and their efforts to ensure access to all students as part of the core
Each school receiving the “Best Communities” designation scored in the
80th percentile or higher in the survey’s grading process. Participants
in the survey answered detailed questions about funding, graduation
requirements, music class participation, instruction time, facilities,
support for the music program, and other relevant factors in their
communities’ music education programs. The responses were verified with
district officials and the data was reviewed by advisory organizations.
The 2011 survey was conducted in collaboration with the Institute for
Educational Research and Public Service of Lawrence, Kansas, an
affiliate of the University of Kansas.
More than 1,600 students participate in the Long Beach School District’s
36 bands, orchestras and choral ensembles. Students in grades 5-12
participate in All-State, All-County, LISFA and NYSSMA festivals. In
2011-2012, four students earned All-State honors, 54 were named
All-County musicians, and seven were chosen to perform at the Long
Island String Festival. The High School Marching Band participates every
year in the Newsday Marching Band Festival held at Hofstra University.
Long Beach High School is one of only a handful of schools on Long
Island that offers a guitar class as part of its arts curriculum, and
the only guitar program in which students present a multi-act stage show
at the end of the year. School groups also perform at various venues
throughout Long Beach as a service to the community. The high school
gives talented music students the opportunity to join the Tri-M Music
Honor Society. Members tutor younger musicians and perform community
“This two-time honor is a well-deserved recognition for the community,
district leaders, teachers and parents who believe in music education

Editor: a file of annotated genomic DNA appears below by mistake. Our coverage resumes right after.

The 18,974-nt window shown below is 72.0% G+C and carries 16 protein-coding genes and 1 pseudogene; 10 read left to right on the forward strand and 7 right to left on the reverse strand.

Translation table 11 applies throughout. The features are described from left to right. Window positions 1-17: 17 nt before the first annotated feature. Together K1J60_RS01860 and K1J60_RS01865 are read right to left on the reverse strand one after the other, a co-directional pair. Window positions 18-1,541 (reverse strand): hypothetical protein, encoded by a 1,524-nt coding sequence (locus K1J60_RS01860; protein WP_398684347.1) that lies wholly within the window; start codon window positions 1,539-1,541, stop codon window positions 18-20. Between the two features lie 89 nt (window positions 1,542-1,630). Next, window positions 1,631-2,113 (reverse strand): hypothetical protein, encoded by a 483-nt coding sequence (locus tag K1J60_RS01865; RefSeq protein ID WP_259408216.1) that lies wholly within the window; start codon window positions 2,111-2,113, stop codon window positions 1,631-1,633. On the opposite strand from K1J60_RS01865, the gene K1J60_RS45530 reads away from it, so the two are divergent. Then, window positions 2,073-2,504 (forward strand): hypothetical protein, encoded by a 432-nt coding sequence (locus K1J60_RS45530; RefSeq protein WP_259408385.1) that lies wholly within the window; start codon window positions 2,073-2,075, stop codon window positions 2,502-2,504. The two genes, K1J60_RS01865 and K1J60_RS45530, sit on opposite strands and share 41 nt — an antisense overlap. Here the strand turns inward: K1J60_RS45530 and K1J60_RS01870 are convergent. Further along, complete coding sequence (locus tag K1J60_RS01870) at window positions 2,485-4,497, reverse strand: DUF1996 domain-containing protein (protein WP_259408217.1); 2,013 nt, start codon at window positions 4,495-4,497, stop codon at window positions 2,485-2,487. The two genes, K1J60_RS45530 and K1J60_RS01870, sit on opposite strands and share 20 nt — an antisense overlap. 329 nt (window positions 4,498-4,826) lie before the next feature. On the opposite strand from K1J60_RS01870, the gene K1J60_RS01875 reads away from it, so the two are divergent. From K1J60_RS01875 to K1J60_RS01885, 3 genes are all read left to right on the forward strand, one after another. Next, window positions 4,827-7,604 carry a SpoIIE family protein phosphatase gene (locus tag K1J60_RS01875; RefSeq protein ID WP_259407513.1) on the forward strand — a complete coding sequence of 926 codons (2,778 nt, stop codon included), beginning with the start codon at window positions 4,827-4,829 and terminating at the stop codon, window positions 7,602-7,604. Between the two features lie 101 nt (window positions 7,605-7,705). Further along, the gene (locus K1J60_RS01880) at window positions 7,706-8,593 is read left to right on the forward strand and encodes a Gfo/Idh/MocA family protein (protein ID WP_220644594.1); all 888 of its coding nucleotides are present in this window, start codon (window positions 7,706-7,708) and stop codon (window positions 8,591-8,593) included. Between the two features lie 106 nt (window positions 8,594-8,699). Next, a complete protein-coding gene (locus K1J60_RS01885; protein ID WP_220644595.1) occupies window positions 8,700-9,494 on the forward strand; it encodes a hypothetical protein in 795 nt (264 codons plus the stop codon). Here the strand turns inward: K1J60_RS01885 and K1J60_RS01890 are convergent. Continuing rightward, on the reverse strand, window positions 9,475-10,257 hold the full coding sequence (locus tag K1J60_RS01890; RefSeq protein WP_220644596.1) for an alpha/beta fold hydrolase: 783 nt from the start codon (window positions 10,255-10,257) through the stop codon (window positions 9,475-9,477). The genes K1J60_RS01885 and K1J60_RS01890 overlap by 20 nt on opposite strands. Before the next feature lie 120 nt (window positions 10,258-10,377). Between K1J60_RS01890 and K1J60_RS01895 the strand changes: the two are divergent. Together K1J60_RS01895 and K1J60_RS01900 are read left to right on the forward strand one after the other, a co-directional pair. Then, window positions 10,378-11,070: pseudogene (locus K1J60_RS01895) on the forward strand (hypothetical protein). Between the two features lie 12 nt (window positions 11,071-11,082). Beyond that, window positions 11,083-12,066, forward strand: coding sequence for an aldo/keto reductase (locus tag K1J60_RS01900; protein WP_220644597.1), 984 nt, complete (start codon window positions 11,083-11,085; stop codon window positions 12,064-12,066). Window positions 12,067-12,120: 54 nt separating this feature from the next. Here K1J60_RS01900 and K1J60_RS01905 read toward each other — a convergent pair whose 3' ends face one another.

and are assuring that it is part of a complete education for children in
our schools,” said Dr. Dale Johanson, the District Director of
Comprehensive Arts. “It holds us up as an example of community support
and commitment to music education.”
A copy of the survey can be downloaded for review at www.nammfoundation.org
3 Teams Qualify for OM State Finals
Two teams of Long Beach elementary school
students and one team of Long Beach Middle School students finished in
first place in the Odyssey of the Mind (OM) Regional Competition, held
at Rosemary Kennedy Center in Wantagh on March 10. Their first-place
finishes qualified them for the OM State Finals held in Binghamton on
the weekend of March 31. A third elementary team finished in second
place at the regional competition.
The first-place elementary team of Hannah Zelinger, Angelica Gonzales,
Arjun Gupta, Jesse Thornton, Alexandra Melconian, Sabrina Eager and
Sophia Valentin solved a problem called “Ooh-Motion Vehicle,” which
required them to design, build and drive a vehicle that would travel a
course where it encountered three unique situations, displaying
different human emotions for each encounter.
The first-place elementary team of Shira Mann, Madison Gusler, Aidan
White, Jack Libasci, Elizabeth Kelly, Joan Sceppa and Julia Ashmead
solved a problem entitled “To Be or Not to Be” in which they created a
musical production wherein Hamlet is faced with a dilemma that teaches
him that the easy way out is not always the correct choice.
The first-place middle school team of Emily Burns, Paulina Cardona, Dane
DePasquale, Kelly Gannon, Savannah Kile, Mallie Littman and Carly
Siegel completed a problem called “Odyssey Angels,” which required the
angels to travel through various places where they encountered negative
situations and turn them into positives, helping individuals and saving
communities along the way.
The second-place elementary team of Charlotte Kile, Lauren Crotty,
Victoria Strickland, Jessica Greer, Shea McMahon, Sophie Stella and
Talia Fernandez also solved the “Odyssey Angels” problem.
The three elementary teams prepared for the competition as part of the
Long Beach School District’s Learning Activities for Raising Creativity
(LARC) program, under the direction of LARC teachers Beverlee Bertinetti
and Caitlin Fuentes. The winning teams were made up of students from
East, West, Lido and Lindell Elementary Schools, as well as Long Beach
Catholic Regional School.
The middle school team, which consisted of sixth and seventh graders,
prepared for the competition through the school’s OM Club, under the
direction of faculty coach Lorraine Radice. Many of the middle school
winners had qualified to compete at both the State and World Finals in
For more than 25 years, the district has had at least one team qualify
for the State Finals. Last year, a grand total of four teams qualified
for the State Finals, with two going on to compete at the World Finals
for the first time.
Odyssey of the Mind is an international educational program that
provides students with opportunities to apply their creativity to solve
problems that range from building mechanical devices to presenting their
own interpretation of literary classics. Thousands of teams from
throughout the U.S. and approximately 25 countries abroad participate in